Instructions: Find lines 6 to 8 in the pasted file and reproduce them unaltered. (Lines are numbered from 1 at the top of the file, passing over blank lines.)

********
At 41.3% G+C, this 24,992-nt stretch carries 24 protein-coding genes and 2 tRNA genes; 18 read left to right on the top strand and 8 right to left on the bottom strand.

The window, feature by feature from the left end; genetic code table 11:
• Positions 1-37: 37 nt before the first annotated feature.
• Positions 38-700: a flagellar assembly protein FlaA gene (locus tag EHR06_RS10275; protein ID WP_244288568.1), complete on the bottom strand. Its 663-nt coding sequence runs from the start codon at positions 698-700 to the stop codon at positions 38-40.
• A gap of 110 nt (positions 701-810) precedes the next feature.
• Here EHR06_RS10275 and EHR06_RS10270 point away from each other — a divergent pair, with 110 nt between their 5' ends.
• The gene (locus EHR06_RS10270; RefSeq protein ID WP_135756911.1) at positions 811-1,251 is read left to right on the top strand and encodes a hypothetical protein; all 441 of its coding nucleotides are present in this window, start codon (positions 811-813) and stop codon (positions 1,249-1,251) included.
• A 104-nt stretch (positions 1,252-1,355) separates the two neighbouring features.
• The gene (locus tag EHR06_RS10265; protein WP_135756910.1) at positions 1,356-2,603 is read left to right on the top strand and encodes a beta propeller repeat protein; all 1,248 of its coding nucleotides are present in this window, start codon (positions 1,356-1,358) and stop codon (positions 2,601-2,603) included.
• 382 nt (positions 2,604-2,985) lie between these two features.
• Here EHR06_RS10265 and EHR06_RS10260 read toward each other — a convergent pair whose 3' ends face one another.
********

• Here EHR06_RS10275 and EHR06_RS10270 point away from each other — a divergent pair, with 110 nt between their 5' ends.
• The gene (locus EHR06_RS10270; RefSeq protein ID WP_135756911.1) at positions 811-1,251 is read left to right on the top strand and encodes a hypothetical protein; all 441 of its coding nucleotides are present in this window, start codon (positions 811-813) and stop codon (positions 1,249-1,251) included.
• A 104-nt stretch (positions 1,252-1,355) separates the two neighbouring features.